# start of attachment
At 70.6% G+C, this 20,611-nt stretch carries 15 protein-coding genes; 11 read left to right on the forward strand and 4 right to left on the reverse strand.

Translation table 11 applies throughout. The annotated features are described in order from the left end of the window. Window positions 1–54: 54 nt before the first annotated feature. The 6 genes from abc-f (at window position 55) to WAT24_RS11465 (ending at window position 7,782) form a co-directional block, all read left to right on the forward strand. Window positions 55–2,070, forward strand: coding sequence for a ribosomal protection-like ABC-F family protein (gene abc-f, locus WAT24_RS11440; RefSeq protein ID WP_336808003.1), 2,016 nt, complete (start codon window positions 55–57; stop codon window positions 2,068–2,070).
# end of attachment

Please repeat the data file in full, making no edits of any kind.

At 70.6% G+C, this 20,611-nt stretch carries 15 protein-coding genes; 11 read left to right on the forward strand and 4 right to left on the reverse strand.

Translation table 11 applies throughout. The annotated features are described in order from the left end of the window. Window positions 1–54: 54 nt before the first annotated feature. The 6 genes from abc-f (at window position 55) to WAT24_RS11465 (ending at window position 7,782) form a co-directional block, all read left to right on the forward strand. Window positions 55–2,070, forward strand: coding sequence for a ribosomal protection-like ABC-F family protein (gene abc-f, locus WAT24_RS11440; RefSeq protein ID WP_336808003.1), 2,016 nt, complete (start codon window positions 55–57; stop codon window positions 2,068–2,070).